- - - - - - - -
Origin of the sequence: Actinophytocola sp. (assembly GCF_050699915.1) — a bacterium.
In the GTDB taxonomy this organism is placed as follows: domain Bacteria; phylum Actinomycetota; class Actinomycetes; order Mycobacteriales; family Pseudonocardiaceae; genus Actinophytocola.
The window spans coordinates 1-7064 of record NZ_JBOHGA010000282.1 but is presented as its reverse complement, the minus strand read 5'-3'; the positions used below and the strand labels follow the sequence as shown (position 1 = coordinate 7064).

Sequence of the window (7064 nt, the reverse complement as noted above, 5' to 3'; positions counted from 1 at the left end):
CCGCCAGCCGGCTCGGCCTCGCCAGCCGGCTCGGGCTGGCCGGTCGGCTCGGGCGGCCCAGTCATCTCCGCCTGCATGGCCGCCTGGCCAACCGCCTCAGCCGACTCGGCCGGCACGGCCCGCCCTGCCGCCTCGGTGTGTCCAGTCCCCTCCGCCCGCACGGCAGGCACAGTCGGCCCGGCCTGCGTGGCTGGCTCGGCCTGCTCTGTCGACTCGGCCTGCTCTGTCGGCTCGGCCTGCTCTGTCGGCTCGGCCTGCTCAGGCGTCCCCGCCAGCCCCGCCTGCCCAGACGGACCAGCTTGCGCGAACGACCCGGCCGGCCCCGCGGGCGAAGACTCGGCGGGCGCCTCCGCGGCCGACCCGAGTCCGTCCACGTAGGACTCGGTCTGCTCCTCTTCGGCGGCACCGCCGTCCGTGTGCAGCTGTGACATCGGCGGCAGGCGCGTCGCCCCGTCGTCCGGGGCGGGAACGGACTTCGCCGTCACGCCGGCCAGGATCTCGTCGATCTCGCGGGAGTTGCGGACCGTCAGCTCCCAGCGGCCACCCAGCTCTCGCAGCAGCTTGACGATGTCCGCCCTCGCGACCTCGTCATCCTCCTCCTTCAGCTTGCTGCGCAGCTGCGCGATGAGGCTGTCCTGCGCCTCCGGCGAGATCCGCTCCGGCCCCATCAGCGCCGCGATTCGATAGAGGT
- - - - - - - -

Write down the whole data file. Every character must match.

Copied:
Origin of the sequence: Actinophytocola sp. (assembly GCF_050699915.1) — a bacterium.
In the GTDB taxonomy this organism is placed as follows: domain Bacteria; phylum Actinomycetota; class Actinomycetes; order Mycobacteriales; family Pseudonocardiaceae; genus Actinophytocola.
The window spans coordinates 1-7064 of record NZ_JBOHGA010000282.1 but is presented as its reverse complement, the minus strand read 5'-3'; the positions used below and the strand labels follow the sequence as shown (position 1 = coordinate 7064).

Sequence of the window (7064 nt, the reverse complement as noted above, 5' to 3'; positions counted from 1 at the left end):
CCGCCAGCCGGCTCGGCCTCGCCAGCCGGCTCGGGCTGGCCGGTCGGCTCGGGCGGCCCAGTCATCTCCGCCTGCATGGCCGCCTGGCCAACCGCCTCAGCCGACTCGGCCGGCACGGCCCGCCCTGCCGCCTCGGTGTGTCCAGTCCCCTCCGCCCGCACGGCAGGCACAGTCGGCCCGGCCTGCGTGGCTGGCTCGGCCTGCTCTGTCGACTCGGCCTGCTCTGTCGGCTCGGCCTGCTCTGTCGGCTCGGCCTGCTCAGGCGTCCCCGCCAGCCCCGCCTGCCCAGACGGACCAGCTTGCGCGAACGACCCGGCCGGCCCCGCGGGCGAAGACTCGGCGGGCGCCTCCGCGGCCGACCCGAGTCCGTCCACGTAGGACTCGGTCTGCTCCTCTTCGGCGGCACCGCCGTCCGTGTGCAGCTGTGACATCGGCGGCAGGCGCGTCGCCCCGTCGTCCGGGGCGGGAACGGACTTCGCCGTCACGCCGGCCAGGATCTCGTCGATCTCGCGGGAGTTGCGGACCGTCAGCTCCCAGCGGCCACCCAGCTCTCGCAGCAGCTTGACGATGTCCGCCCTCGCGACCTCGTCATCCTCCTCCTTCAGCTTGCTGCGCAGCTGCGCGATGAGGCTGTCCTGCGCCTCCGGCGAGATCCGCTCCGGCCCCATCAGCGCCGCGATTCGATAGAGGT